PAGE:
The summer my boy turned four, I answered an ad for work as a part-time gardener, no experience needed. The job was simple, keep the farmer’s personal garden looking good. I was allowed to bring my boy along and set my own hours. It was perfect at the time. I could use some of my wage as trade at the farmer’s stand, so we ate good, fresh veggies all summer, and my boy and I loved spending a few hours a week in the open countryside.

There stood amidst Oregon grape and ornamental shrubbery an Elder tree. She was a spreading, drapery sort of individual with boughs big enough to create pockets where my boy could nestle to get out of the hot sun. I loved the hours that took me into her shade, pulling weeds and adding wood chips about her base. She had a cool, comforting air about her. In that open hot, sun-soaked field, she was a stand of shelter like no other. Even the wisteria bedecked gazebo with its floral beauty and thick shade couldn’t cut through the hot dry summer like my Elder friend could.

That first summer marked a turning point for me, though I didn’t recognize it at the time. While I cared for my friend the Elder tree and the space about her, I was building a deeper connection to the Spirits of the Willamette Valley. She became a gateway into the wilderness, a teacher who introduced me to the first of many Folk of the area and who showed me how to best express my respect and reverence for this place. She was a guide in my new homeland.

That first summer, as Elder’s berries ripened, I was astonished that she offered them to me. I was working nearby the elder on a temperate, dry morning in late August, or maybe it was early September. It’s been long enough now I don’t rightly remember the date. I was trimming the sage and pulling grass and other weeds from the sage bed. I was thinking of asking the farmer if I might keep some of the sage clippings for a tincture. As I worked, I had this nagging feeling. I’d glance over my shoulder, see nothing but the Elder, look around to spot my boy elsewhere not getting in trouble, pull a weed, glance over again, pull another, glance, pull, glance, over and over I don’t know how many times. Finally, I stopped for a drink of water and sat staring at the Elder. The sun seemed to sparkle off her cascades of ripe berries.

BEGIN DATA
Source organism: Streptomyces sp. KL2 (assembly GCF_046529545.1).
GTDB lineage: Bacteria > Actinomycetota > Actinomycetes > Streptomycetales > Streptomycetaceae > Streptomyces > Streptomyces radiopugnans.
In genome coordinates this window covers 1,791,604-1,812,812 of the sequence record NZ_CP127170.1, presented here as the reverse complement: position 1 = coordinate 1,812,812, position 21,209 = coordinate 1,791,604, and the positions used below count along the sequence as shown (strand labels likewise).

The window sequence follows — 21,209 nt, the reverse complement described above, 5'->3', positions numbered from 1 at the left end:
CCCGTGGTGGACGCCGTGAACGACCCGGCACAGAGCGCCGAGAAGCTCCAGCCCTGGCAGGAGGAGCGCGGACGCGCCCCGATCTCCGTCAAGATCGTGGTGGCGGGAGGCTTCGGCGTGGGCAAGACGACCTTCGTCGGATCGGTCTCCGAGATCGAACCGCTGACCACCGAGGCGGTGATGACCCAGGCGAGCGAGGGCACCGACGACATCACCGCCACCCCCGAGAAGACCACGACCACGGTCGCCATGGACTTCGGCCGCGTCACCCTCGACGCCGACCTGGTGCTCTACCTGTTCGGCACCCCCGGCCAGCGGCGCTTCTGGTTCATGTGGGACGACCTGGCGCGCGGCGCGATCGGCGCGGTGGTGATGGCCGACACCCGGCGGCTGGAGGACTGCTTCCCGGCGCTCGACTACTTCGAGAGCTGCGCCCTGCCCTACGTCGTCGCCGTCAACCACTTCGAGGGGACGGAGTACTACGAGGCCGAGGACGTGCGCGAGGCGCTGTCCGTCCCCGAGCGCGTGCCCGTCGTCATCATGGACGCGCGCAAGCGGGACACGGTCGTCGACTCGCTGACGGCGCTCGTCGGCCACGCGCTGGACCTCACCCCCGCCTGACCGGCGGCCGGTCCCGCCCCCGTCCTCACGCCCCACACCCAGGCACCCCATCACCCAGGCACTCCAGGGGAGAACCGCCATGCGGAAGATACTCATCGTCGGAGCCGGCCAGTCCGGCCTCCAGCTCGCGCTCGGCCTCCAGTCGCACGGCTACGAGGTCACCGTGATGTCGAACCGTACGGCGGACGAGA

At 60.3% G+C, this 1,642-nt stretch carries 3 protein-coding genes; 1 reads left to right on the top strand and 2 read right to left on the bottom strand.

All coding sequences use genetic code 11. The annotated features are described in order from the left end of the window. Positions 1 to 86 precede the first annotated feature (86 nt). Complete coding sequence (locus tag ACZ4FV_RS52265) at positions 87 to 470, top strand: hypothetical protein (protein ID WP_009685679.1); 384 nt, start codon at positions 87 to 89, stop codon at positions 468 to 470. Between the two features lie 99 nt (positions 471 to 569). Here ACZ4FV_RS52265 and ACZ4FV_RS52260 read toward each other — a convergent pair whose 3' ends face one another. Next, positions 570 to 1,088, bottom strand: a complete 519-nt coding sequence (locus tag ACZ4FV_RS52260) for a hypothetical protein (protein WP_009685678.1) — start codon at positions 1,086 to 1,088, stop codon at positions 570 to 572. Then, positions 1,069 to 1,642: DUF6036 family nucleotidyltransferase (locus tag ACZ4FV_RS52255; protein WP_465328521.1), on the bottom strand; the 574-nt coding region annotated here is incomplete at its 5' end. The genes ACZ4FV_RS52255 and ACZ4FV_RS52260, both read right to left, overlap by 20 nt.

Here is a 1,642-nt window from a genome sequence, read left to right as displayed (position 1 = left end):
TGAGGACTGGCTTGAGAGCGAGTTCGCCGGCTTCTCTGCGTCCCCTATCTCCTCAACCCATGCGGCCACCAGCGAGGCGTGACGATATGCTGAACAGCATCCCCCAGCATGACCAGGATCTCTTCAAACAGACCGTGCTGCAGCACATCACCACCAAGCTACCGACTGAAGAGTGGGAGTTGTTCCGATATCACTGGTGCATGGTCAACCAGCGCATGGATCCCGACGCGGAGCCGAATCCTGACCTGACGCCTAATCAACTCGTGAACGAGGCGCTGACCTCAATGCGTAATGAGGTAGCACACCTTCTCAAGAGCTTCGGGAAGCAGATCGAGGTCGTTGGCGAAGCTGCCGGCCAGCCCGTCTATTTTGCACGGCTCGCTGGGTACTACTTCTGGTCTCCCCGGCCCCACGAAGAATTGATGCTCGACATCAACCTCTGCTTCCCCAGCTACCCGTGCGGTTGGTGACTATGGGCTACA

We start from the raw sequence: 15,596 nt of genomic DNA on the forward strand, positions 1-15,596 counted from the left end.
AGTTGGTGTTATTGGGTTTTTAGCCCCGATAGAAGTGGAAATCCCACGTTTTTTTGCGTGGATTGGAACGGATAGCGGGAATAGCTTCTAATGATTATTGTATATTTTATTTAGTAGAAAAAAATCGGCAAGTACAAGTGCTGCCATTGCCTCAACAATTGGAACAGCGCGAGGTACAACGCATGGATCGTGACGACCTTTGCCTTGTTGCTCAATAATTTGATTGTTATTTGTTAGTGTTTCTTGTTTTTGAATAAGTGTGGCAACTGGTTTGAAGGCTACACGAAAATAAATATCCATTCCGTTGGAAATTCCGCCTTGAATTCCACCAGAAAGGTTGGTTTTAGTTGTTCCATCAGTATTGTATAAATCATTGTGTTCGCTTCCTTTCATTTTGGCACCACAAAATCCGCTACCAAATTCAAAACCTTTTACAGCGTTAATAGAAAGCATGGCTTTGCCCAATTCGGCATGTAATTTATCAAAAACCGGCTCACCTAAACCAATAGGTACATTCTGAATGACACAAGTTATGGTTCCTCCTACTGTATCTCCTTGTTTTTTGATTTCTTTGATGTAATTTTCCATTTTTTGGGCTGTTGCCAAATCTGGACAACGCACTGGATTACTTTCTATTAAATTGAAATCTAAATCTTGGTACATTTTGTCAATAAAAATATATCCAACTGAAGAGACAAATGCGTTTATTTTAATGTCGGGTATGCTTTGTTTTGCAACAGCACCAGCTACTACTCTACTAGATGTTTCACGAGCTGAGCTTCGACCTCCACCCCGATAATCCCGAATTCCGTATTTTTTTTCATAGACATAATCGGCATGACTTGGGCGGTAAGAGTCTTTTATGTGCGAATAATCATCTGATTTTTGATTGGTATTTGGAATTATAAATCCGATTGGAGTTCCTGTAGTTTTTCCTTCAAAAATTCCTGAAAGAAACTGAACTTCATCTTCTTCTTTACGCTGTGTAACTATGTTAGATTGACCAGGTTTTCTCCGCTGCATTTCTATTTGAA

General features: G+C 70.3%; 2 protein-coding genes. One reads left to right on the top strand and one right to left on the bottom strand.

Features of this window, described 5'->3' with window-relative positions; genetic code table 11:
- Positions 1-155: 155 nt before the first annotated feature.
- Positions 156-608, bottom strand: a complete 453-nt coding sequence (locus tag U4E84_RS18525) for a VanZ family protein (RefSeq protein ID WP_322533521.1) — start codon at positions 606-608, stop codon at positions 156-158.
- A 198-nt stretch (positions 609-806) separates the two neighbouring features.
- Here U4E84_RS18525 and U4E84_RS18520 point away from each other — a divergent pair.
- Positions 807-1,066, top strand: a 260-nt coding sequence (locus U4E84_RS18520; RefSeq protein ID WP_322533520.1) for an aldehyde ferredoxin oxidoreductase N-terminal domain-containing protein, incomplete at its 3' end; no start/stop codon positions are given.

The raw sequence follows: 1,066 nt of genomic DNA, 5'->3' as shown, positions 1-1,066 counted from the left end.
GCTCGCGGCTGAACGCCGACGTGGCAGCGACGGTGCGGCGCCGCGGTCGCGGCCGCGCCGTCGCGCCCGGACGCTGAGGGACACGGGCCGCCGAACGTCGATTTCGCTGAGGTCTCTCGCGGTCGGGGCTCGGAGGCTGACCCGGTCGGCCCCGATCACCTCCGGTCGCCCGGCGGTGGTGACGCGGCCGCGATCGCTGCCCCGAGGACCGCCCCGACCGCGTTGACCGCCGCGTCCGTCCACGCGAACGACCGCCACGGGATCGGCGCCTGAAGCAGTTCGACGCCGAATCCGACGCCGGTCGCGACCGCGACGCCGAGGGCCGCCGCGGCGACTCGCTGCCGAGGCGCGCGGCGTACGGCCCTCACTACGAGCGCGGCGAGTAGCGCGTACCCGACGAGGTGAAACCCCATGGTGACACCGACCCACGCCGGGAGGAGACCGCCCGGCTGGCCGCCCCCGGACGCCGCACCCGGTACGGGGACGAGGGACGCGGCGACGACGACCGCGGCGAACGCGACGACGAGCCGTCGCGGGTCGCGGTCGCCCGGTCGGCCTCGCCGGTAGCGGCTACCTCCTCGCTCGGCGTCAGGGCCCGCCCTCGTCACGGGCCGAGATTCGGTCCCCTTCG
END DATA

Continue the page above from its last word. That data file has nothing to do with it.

How wonderful a mead would taste made with Elderberries, I thought, and just as I thought it a joyous giggle rose up through me. I rose and crossed to the Elder tree. I carefully plucked a berry and ate it. As I registered the strong tannis and barely there sweetness on my tongue, I felt a wave of relaxation wash over me like a cool relief to tension I hadn’t realize was there.

I gratefully accepted Elder’s invitation, both into the unseen realm she guards and to create mead with her fruit. It’s now been several years since I was last back to visit my Elder friend in person, but I think of her often, especially as the wild elderberries ripen and on those cold winter nights when we pop open another of the divine wines I made from her fruit. I see her from time to time in my dreams, but somehow she’s never in that farmer’s garden so much as she’s home. I have since found a home of my own, a garden of my own…and Elder has moved on in to share my space. I’m most deeply and humbly grateful of the gifts she’s offered me and mine then and now.


Read more about Elder medicine in Elder: Boundary Keeper (The Practical Herbalist’s Herbal Folio Book 4) or search this site for Elder to learn more.